The higher the cost of farming inputs, the more farmers will have to charge the consumer to make up for those payments. On a personal note, I see this happening on my hay farm. The price of custom fertilizer has doubled from about $500/t to $1,000/t, forcing hay farmers like myself to either absorb the higher cost, or make some tough decisions — like using less fertilizer or none at all, which obviously affects your grass yield. I also raise beef cattle, so the increased cost of fertilizer forces me to consider whether I can afford to carry my full herd. The price of herbicides has also gone up, so now I need to decide whether to spend a lot of money on weed control. When you factor in unpredictable weather conditions during growing season, such as dry spells, extreme wet and forest fires, it seems to be the start of an extremely vicious cycle that threatens to both drive farmers into bankruptcy, and ratchet up the price of food, all the way up the supply chain from farm to table.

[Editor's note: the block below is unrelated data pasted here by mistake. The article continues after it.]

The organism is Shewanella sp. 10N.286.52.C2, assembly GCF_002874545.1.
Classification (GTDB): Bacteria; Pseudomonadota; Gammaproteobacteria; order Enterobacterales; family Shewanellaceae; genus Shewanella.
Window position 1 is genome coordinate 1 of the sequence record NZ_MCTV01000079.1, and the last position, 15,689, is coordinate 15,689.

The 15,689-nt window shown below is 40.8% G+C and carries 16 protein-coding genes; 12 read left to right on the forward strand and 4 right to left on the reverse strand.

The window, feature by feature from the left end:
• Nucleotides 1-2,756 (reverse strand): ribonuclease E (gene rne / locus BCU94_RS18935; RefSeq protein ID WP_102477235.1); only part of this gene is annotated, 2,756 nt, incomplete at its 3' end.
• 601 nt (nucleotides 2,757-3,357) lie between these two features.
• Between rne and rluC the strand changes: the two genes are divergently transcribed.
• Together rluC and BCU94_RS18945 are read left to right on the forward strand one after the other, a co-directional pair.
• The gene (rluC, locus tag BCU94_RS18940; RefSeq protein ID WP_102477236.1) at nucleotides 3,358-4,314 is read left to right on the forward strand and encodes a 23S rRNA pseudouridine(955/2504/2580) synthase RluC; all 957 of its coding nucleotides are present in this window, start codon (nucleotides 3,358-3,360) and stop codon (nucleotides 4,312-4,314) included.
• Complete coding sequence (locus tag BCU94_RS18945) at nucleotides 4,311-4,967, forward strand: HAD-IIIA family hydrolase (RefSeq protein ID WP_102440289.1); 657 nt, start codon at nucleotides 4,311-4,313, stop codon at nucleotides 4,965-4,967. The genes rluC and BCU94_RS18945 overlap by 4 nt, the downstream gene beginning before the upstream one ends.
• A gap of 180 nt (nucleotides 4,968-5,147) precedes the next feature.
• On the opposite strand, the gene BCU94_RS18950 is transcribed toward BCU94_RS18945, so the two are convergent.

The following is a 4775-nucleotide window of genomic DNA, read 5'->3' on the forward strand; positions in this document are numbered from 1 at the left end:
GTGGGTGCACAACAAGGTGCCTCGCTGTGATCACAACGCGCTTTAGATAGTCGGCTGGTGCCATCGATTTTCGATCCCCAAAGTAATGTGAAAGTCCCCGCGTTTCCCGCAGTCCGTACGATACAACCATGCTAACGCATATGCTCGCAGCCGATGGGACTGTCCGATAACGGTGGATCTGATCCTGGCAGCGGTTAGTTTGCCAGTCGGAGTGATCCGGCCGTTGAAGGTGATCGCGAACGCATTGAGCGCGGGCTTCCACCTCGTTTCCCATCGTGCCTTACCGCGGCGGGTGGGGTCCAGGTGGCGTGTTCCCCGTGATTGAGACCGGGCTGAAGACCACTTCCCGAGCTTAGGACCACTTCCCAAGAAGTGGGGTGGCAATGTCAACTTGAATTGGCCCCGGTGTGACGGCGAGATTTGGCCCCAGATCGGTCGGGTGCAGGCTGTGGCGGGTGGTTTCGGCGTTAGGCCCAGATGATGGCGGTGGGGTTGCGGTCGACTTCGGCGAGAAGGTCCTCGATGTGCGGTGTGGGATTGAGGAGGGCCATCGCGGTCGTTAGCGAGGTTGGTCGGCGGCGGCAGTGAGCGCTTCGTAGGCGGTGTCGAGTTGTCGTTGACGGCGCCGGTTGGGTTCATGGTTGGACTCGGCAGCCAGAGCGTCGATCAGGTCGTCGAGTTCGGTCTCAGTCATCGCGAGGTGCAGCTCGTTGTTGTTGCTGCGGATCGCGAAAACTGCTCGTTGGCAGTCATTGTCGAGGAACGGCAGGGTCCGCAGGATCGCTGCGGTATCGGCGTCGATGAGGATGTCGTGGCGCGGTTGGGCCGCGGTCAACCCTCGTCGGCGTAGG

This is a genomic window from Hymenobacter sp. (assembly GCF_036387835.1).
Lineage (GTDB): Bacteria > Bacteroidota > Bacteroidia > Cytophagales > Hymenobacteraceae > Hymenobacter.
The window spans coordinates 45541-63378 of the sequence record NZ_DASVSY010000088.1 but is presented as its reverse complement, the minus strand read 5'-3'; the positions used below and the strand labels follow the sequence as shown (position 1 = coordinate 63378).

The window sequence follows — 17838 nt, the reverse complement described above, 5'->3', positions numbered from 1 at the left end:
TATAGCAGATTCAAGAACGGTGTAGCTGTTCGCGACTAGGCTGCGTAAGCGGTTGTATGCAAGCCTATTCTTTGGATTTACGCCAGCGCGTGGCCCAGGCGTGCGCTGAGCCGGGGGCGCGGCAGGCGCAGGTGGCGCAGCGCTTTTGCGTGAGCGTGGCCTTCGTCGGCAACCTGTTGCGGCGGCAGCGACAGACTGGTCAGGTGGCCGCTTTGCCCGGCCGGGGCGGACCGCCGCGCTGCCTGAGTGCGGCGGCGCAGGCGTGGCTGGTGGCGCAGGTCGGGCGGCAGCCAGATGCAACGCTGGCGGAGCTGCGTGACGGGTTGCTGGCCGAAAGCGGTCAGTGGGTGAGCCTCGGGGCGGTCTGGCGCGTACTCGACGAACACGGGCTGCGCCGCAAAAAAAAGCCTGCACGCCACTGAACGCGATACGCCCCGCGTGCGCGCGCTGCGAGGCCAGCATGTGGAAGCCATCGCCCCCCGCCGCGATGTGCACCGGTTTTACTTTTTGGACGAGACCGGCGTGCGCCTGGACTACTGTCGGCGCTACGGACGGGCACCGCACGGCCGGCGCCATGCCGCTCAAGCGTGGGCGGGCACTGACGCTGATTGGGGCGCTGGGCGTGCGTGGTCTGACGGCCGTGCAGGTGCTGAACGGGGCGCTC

According to the Food and Agriculture Organization’s global food index, food prices are already at a decade high, and increased fertilizer costs could lead to persistent food inflation well into 2022.
Beyond the headlines blaming covid, a deeper understanding of food inflation requires an appreciation for how the rising prices of farm inputs like fertilizer, feed grains, hay, etc., get passed on up the food chain and eventually end up as higher grocery bills. Food inflation in Canada is close to 5% and we can see this reflected in the higher costs of a number of grocery items.
Leading the price increases, in September fresh or frozen chicken gained 10.3%, pork was up 9.5%, seafood was 6.2% more expensive and butter was 6.3% more dear. Surprisingly, the prices of fresh vegetables were down 3.2%.